Now that there's no more 12-month trading requirement to qualify for a slot in the Philippine Stock Exchange index (PSEi)—for as long as a newly listed company meets the size and liquidity criteria —the stock market seems to guesstimate that another newbie could follow in the footsteps of Converge ICT Solutions Inc.
We're talking about consumer giant Monde Nissin Corp., which has been vibrantly traded in the market in recent weeks. In its early days as a listed company, and during the historic $1-billion initial public offering, foreign investors were more bullish than the locals. Recently, however, the prospective PSEi inclusion play has excited even the locals.
Since its listing on June 1, the company behind iconic brands such as Lucky Me! noodles, Skyflakes and Fita crackers and Quorn meat-free products has seen its shares appreciate by 35 percent to close yesterday at a new high of P18.26 per share.
Based on the PSE's amended rules on insertions and removals, a company may be included in the PSEi if it ranks 25th or higher. Conversely, it will be excluded if it ranks 36th or lower in terms of full market capitalization.
To quality for the PSEi, the free float level of a company should be at least 15 percent and it must rank among the top 25 percent in terms of median daily value in nine out of the 12 months in review, based on full market capitalization.
Monde Nissin's market capitalization is now at P315.9 billion, almost at par with the P317.6 billion valuation of Universal Robina Corp., the nearest comparable firm in the PSEi. Note that there are other companies with valuations similar to Monde Nissin's, like Golden MV Holdings (P307.6 billion) and Emperador (P268 billion), but they lack trading volumes.
Given Monde Nissin's stock performance, there's rising expectation that the company could make the PSEi's cut as early as in the next PSEi rebalancing in February 2022.
Veteran banker Eugene Acevedo has been elected as the new chair of the Asian Bankers Association (ABA), a platform for leading banks across 27 Asia-Pacific countries to advance the cause of the banking and finance industry and promote regional economic cooperation.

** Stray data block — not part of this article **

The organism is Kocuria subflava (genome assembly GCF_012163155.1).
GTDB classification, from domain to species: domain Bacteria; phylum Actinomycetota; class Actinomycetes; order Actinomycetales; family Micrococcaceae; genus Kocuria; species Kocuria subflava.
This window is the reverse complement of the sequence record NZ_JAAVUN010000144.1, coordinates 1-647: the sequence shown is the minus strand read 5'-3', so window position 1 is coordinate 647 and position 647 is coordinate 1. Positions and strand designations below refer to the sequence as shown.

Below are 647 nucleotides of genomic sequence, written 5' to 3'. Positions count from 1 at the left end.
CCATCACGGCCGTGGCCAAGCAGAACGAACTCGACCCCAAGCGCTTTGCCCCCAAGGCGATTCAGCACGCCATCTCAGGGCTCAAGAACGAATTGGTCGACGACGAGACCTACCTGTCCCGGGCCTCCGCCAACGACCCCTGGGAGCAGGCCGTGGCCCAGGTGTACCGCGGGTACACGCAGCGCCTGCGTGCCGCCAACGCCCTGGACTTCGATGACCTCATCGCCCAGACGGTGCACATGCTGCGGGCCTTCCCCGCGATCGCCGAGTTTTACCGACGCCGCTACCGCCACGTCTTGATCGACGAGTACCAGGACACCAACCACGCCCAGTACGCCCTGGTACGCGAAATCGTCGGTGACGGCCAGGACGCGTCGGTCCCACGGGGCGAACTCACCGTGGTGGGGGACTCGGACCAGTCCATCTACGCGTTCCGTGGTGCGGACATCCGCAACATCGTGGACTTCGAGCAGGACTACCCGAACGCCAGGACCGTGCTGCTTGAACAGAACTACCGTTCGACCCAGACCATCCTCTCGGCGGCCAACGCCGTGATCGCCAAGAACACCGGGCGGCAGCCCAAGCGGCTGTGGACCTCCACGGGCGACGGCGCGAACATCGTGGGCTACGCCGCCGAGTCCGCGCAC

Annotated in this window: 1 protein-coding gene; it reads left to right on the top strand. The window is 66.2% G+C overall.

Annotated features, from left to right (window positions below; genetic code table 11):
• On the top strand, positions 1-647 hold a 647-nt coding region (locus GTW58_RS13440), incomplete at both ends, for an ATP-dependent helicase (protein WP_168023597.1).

Acevedo, president and CEO of Rizal Commercial Banking Corp. (RCBC), succeeded Jonathan Alles, CEO of Sri Lanka's Hatton National Bank, as ABA chief.
He will serve for two years until the next board elections in 2023, along with ABA vice chair Oliver Hoffmann, who is managing director at Erste Group Bank AG's Hong Kong unit.
Acevedo is the only Filipino on the board of ABA for this term, although in the past, there were Filipino veterans bankers who had likewise assumed the role of ABA chair, such as Peter Favila (incumbent Monetary Board member, former Trade Secretary and former chief of Security Bank and PNB) as well as Lorenzo Tan, former president of RCBC and UCPB.
In the past two years, PNB president Wick Veloso had also served as ABA director.
Asked by Biz Buzz what he intends to accomplish during his term, Acevedo said: "We will do much work in making Asian banks more relevant through digital transformation, raising cybersecurity capabilities, building intra-Asia alliances and advocating financial inclusion."
Phinma group's Southwestern University (SWU) in Cebu City, the first medical school to open outside Metro Manila, has become attractive to foreign students. The university currently has international students coming from 37 countries across five continents.
Since 2019, SWU Phinma has had the most number of Nepalese students out of all the universities in the country, and they ended up doing very well when they camehome.
On top of SWU's academic offering, Cebu's beaches are a big hit to these foreign students.
Recently, SWU received word that all of its 18 Nepalese graduates from class of July 2020 attained a 100-percent passing rate in their home country's recently-concluded medical licensure exam. These SWU alumni were among the 50.9 percent of examinees who passed the exams in August 2021.
"SWU Phinma in Cebu City was our second home for the past seven years. We went there with the aim of becoming medical doctors, which we have finally accomplished. As we indulged in the lively school atmosphere and the hospitable Cebuano culture, we never knew seven years had already passed. We all are proud to have SWU Phinma as our alma mater," said Binod Rijal, former president of SWU Phinma International Student Association.
"Whether it be studies or other activities like celebrating our Nepali New Year here, my experience was definitely fun and memorable," said another Nepalese alumna, Saiby Pandey. "I will always miss the hospitality of the Cebuanos, the seafood and of course the beautiful beaches."
Albert Gamboa, chief operations officer at SWU Phinma, said SWU considered its international student population and their licensure examination results a major indication of SWU's quality of education. "We strive to keep our standards high and our resources and facilities world-class for the benefit of all our students. We are overjoyed for our 18 Nepalese graduates, as well as our recent topnotchers and passers of the Philippine 2020 Physician Licensure Exams."
In the October 2020 Physician Licensure Examinations, three SWU graduates—April Jean Gapo, Jessah April Naingue and Carren Emirose Solidor —placed 8th, 9th and 10th respectively. SWU was the only Cebu-based medical school with graduates included in the top 10. Its passing rate for first-time medical board takers is 80 percent.
—Doris Dumlao-Abadilla INQ
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